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Oddly enough it has been 10 years since I first ever ventured into blogging. I had a humanities class back in Community College that required we maintain a blog. Adding a modern twist to the old assignment of familiar college essay. The course was fixated on life and death. Taught by two instructors. The professor that led the death portion of the class Dr. A. Keith Carreiro left a real impression upon me. He certainly had a “Dead Poet Society” kind of vibe about him. I would also say that he was a little darker and more intense version of Robin Williams character in the 1989 film. He often was irked and perplexed by the disinterest and ignorance of the students in the class. As a now 31-year old University graduate, I can understand his frustration. A man who has dedicated his life to the pursuit of knowledge was basically speaking to the wall. The insouciance of 18-24 year-olds at times can be astounding. However, Dr. Carreiro I was listening. 10-years later I can truly say that you have impacted my life.

 

He really demonstrated to me the interconnected nature of life and death. Oftentimes our lifestyle determines our manner of death. One salient example being choosing to smoke. On an even deeper life, if we live a moral life we can leave behind a legacy of pride versus memories of regret.  In sense, he posited an indirect form of existential thought. Taking responsibility your life on this Earth will make coming to terms with your mortality slightly easier. Beyond these insights I was also indirectly learned to avoid apathy. To not become Nietzsche’s archetypal “last man”.  Content with the status quo and unwilling to grapple with the bigger questions of life. To have our lives revolve around menial tasks and distractions. Especially in a comfortable society that has an endless cornucopia of “bread-and-circus” veering us away from the pursuit of genuine truth. His class was a jolting and jarring wake up call for me. I would attribute his influence to why I blog about economics and philosophy today.

 

I vividly recall anxiously working on assignments for Dr. C’s course. Overcome by worry I step outside of my basement to my backyard. Greeted by the brisk and stinging wind of New England winter. I pull a crudely made hand-rolled tobacco cigarette from my pocket. Bracing from the wintry gales as I attempt to lit it. Taking my first drag I inhale with consternation. Questioning my own intellectual abilities. I was advised against going to college by my high School guidance counselor. Should I even be attempting transferring to a state school? Then subsequently exhaling figuratively and literally releasing my trepidation of the unknown. In a sense mirroring ontological confrontation. Aside from smoking being a well known cause of death, for the record I quit 7 years ago. Death is unknown. Much like the further. The uncertainty fuels our fear.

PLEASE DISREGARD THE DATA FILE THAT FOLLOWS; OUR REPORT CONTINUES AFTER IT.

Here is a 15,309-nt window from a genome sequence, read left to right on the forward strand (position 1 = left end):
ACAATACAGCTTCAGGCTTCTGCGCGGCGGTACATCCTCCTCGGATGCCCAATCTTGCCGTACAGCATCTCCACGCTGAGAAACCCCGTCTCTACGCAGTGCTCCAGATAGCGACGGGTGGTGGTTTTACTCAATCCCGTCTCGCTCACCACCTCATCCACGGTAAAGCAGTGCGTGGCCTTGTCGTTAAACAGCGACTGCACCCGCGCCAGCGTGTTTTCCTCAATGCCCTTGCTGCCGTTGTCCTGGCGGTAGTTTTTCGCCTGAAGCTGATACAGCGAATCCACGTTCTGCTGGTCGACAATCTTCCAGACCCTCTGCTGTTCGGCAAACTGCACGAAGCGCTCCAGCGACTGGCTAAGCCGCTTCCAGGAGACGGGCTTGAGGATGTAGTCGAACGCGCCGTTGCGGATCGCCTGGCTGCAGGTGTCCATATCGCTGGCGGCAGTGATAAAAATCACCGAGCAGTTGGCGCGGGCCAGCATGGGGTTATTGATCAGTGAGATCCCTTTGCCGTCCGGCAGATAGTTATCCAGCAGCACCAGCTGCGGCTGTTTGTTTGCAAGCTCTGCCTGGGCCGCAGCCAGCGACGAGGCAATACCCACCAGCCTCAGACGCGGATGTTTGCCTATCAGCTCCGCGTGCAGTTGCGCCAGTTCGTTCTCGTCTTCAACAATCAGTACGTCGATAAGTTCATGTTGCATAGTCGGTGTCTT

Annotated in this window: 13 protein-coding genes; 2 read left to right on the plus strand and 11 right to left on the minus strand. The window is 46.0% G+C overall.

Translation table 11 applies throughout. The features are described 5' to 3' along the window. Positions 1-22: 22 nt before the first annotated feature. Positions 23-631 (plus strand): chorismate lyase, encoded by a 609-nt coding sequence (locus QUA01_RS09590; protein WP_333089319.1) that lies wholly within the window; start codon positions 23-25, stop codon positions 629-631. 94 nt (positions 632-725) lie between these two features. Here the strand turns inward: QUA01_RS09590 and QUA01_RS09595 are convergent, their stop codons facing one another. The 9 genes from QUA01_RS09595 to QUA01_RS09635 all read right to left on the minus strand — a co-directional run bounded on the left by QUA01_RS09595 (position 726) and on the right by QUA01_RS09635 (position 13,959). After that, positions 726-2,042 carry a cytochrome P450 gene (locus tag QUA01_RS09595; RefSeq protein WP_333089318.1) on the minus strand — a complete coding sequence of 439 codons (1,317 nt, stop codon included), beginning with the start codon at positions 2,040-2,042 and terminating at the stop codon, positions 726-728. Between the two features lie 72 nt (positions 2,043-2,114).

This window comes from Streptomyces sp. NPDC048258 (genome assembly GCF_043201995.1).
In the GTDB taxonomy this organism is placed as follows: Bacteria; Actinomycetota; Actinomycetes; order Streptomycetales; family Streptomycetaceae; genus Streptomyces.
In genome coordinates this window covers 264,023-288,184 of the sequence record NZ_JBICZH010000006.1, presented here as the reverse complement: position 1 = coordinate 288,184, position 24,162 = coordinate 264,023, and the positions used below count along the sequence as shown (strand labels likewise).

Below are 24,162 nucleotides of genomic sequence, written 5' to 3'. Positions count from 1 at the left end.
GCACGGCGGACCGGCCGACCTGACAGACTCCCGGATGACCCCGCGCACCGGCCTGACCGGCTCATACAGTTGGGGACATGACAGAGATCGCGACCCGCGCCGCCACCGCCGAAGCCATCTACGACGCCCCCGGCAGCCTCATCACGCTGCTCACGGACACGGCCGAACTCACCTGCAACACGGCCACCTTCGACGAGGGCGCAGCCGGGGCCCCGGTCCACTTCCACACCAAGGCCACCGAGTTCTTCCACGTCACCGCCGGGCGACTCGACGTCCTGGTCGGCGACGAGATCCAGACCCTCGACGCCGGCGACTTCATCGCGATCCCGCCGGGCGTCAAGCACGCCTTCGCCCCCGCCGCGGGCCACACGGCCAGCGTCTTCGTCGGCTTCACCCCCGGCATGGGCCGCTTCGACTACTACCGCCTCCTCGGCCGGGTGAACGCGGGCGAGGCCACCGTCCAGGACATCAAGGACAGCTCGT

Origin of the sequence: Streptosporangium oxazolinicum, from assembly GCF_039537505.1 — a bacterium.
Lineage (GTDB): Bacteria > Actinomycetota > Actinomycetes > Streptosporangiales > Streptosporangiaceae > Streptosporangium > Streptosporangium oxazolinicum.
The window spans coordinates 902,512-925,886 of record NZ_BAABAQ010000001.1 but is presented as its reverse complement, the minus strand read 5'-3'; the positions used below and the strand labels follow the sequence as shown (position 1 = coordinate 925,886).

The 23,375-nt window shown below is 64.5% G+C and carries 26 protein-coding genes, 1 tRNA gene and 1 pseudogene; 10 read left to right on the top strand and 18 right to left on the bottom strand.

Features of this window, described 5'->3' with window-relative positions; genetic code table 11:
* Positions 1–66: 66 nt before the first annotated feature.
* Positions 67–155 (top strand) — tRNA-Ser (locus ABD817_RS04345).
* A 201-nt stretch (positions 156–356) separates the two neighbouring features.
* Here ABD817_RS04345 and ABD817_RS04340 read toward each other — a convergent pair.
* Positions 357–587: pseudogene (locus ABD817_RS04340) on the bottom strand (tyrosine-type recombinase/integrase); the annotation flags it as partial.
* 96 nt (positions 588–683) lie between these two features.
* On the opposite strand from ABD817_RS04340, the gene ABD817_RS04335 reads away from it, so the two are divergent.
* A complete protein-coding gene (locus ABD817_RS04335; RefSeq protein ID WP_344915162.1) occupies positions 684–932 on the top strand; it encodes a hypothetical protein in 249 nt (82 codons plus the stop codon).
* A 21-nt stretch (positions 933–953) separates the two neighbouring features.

Ten years older, ten years wiser I know understand that both the future and death are immutable fixtures of life. They are unpleasant truths that we must reluctantly embrace.  Neither can be dispensed with. Uncertainty doesn’t excuse us from responsibility. Three years later I took responsibility for my health by quitting smoking. All because death in inevitable doesn’t mean we can try to live well while on this planet. That is a sentiment that I know Dr. C. could agree with. Lets live well emotionally, physically, intellectually, and spiritually. After all, time waits for no man. This isn’t a dress rehearsal, life is happening now!

 

I would be the first to say that I am far from being totally enlightened. There is still a lot of learning that I have to do. I still fall prey to certain distractions in life. I do enjoy moderate consumption of craft beer, whisk(e)y, and martinis. I do watch NFL football. Self-improvement is a work in progress. However, I do read a lot more and get plenty of cardiovascular exercise in these days. All we can do is strive for better. Once we settle for resting on our laurels that is when we run into the danger of becoming the “last man”. We should always be aiming to be the better version of ourselves. Perfection is unattainable therefore all we can do is try.

 

Here is the link to my blog for the course.  Certainly not my best work. I was a far cry from a young Mark Twain or H.L. Mencken. However, it was my first sincere attempt at exploring one of the major mysteries of life. Considering we in contemporary American society don’t have much of a context for addressing such inquires, I think I did okay.

 

Is Nothing actually Something?

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It could be argued that the concept of “nothing” is something of a misnomer. Nothing is interestingly enough quite easy to quantify but difficult to characterize. It mirroring its conceptual reciprocal infinity. In colloquial speech, we tend to often misuse the word “nothing”.  If our mailbox is empty we are tempted to say “There is nothing in the mailbox”. However, is this actually true? Not technically. While there may not be any mail inside the mailbox it does contain other things. Such as the air, microorganisms, and even the atoms comprising the internal structure of the mailbox. From more of a finetuned perspective saying that the mailbox contains nothing is grossly inaccurate.